Caramelized Bay Scallops with Clementines and Cauliflower
From Daniel’s Dish: Entertaining at Home with a Four Star Chef by Daniel Boulud (Filipacchi Publishing, 2003)
Daniel Boulud's Bay Scallops with Clementines and Cauliflower Adapted by StarChefs

Yield: 4 Servings


  • 1 head cauliflower (about 1 pound), trimmed, cut into 1-inch florets, stems peeled and cut into 1/2-inch-thick slices
  • Salt and freshly ground pepper
  • 8 Tablespoons (1 stick) unsalted butter
  • 2 Tablespoons extra-virgin olive oil
  • 2 dozen bay scallops (about 2 pounds)
  • Freshly squeezed juice of 1 lemon
  • 4 clementines, peeled and segmented
  • Julienned zest of 4 kumquats
  • 3 Tablespoons Sicilian capers, soaked in cold water for 20 minutes, rinsed and drained
  • 1 Tablespoon finely chopped flat-leaf parsley leaves

Bring a medium saucepan of salted water to a boil. Add the cauliflower and cook until tender, 7 to 9 minutes. Drain well.

Put the cauliflower into a food processor and purée until smooth, taking care not to overwork the mixture. Season with salt and pepper and stir in 4 Tablespoons of the butter. Transfer the purée to the top of a double boiler, press a piece of plastic wrap against the surface of the purée and set aside.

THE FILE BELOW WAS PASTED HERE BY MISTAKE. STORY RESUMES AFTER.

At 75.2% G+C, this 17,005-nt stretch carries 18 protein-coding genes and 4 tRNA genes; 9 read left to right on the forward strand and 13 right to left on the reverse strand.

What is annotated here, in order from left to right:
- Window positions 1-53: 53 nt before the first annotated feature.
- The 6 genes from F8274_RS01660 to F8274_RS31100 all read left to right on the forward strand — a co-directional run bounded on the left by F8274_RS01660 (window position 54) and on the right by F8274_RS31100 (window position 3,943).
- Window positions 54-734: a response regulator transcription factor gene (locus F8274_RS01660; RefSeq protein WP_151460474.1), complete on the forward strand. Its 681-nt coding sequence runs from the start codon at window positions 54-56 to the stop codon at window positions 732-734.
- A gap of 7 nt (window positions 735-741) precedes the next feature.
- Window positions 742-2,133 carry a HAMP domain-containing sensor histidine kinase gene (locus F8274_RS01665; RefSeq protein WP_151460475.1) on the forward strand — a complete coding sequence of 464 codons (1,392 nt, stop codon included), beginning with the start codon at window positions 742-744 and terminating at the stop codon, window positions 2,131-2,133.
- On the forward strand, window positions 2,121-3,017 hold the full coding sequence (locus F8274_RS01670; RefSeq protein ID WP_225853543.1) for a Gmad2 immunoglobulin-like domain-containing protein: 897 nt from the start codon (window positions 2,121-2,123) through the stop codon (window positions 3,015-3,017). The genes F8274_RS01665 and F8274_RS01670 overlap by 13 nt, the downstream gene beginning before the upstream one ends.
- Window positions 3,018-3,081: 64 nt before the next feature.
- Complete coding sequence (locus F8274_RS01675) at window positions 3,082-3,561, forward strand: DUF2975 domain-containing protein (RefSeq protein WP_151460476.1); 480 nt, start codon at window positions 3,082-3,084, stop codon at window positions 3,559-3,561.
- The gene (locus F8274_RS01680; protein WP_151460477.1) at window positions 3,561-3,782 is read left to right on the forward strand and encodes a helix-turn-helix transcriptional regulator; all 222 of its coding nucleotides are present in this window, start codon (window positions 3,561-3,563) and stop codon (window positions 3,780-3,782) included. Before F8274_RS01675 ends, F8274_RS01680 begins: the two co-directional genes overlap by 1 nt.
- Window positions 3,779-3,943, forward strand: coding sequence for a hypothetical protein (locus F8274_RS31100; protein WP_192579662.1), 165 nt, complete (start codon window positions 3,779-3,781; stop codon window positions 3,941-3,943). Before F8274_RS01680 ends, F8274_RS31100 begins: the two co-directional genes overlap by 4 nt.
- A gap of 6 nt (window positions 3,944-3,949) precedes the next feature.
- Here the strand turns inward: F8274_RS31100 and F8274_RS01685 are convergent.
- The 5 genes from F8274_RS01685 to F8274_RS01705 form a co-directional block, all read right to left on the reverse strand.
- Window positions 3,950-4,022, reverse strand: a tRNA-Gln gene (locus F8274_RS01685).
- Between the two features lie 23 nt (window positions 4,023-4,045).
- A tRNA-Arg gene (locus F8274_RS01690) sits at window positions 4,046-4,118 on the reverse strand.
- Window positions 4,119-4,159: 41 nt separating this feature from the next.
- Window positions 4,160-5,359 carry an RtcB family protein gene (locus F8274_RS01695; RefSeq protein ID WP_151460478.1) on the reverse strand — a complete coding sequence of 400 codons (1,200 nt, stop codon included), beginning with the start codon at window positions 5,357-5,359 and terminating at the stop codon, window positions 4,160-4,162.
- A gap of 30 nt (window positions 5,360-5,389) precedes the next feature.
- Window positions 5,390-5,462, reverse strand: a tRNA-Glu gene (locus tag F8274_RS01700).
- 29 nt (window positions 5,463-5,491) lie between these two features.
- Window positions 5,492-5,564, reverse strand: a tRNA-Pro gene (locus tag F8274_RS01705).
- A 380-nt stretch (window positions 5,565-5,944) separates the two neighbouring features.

Warm the remaining 4 Tablespoons butter and the olive oil in a large skillet over high heat. Pat the scallops dry, season with salt and pepper, and slip them into the pan. Cook, turning the scallops as necessary, until they are golden on all sides and just cooked through, 4 to 5 minutes. Deglaze the pan with the lemon juice. Add the clementines, kumquats, zest, capers and parsley to the pan. Season with salt and pepper and cook, while stirring, until heated through, about 1 minute.

To Serve:
Divide the cauliflower purée among four warm soup plates. Arrange the bay scallops on top and spoon the clementines-kumquat mixture over. Serve immediately.

Wine Pairing:
Scallops tend to work well with richer Chardonnays and the tropical-fruit flavors in the Hanzell from Sonoma, California, which also combines nicely with the clementines and kumquats. The capers add a nice touch of acidity at the end that enlivens the wine.



Updated: October 2004